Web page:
Sprawl Tax: How the US stacks up internationally ( Joe Cortright, City Commentary, Jun.7, 2016)
Also discussed here: Transportation Costs and the Spatial Organization of Economic Activity (Abstract, Stephen J. Redding, Matthew A. Turner, National Bureau of Economic Research, Jun. 2014)
Today we review a comparison of the costs of sprawl in terms of extra transportation costs for commuting and added time in traffic. Results show that the average daily commute time in the US and Canada is well above (50-62 minutes) that of 17 countries in Europe. As a percent of household income transportation costs are highest for the US at 18% (or $1,500/household )followed by Austria, Canada and Portugal at 15-16% and an average of 12.8% overall (where the higher fuel prices in Europe are countered by the longer commute trips in the US and Canada).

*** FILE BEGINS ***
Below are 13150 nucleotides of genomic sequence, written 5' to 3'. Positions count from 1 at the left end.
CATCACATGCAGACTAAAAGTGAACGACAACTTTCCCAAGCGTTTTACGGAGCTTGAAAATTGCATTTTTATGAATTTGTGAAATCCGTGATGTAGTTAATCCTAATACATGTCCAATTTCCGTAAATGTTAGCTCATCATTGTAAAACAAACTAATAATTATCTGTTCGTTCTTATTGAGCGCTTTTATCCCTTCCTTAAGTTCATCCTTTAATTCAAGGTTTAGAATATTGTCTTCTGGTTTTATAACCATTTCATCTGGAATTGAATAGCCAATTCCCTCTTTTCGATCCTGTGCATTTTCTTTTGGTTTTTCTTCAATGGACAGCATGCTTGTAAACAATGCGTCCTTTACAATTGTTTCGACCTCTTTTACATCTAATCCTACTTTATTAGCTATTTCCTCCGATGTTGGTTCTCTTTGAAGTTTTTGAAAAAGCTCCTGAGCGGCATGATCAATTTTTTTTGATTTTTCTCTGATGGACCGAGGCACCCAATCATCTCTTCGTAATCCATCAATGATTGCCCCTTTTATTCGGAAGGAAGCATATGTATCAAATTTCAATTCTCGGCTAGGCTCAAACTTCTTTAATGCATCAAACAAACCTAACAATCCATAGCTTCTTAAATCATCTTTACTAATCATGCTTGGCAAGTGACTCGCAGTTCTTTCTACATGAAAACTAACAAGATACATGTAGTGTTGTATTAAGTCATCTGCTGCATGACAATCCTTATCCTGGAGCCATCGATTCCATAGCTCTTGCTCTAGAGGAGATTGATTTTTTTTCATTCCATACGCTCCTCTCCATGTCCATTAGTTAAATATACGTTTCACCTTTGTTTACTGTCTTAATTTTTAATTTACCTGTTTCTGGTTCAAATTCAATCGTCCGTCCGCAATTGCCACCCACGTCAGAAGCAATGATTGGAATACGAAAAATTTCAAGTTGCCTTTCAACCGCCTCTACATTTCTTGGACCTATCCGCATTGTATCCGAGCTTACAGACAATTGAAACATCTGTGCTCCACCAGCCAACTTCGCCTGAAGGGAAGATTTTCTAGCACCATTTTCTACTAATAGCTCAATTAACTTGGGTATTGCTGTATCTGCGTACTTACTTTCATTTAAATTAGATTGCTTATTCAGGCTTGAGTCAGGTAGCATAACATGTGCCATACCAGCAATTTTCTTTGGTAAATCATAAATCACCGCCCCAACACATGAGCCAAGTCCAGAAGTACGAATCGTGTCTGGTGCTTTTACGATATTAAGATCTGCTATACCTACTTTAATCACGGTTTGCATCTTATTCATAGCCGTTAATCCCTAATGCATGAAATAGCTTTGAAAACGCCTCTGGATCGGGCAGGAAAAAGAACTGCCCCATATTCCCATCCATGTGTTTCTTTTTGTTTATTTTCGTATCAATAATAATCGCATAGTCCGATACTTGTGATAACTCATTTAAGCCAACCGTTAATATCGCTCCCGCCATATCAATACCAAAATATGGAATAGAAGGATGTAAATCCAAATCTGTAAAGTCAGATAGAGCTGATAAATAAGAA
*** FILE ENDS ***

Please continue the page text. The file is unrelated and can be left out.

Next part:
“the average American household spent approximately 18 percent of its budget on transportation. Among the other 16 countries, none spent more than 16 percent, and the average spending level was just 12.8 percent. That means a typical US household spent about five percentage points more of its income on transportation than the residents of other developed countries—which translates to about $1,500 every year.”
“The average American worker spent about 51 minutes commuting between home and work and back again—more than all but one other country in the sample. That exception was Canada, where the typical worker spent 63 minutes on their commute—but the rest were lower, all the way down to Portugal, where roundtrip commutes took up just 29 minutes per worker per day. For the other 15 nations examined the average commute time was 39 minutes—about 12 minutes less per day than in the US.”
“Compared to other high income nations, we spend about $1,500 per household on transportation costs and about $770 per worker more on commute time costs.”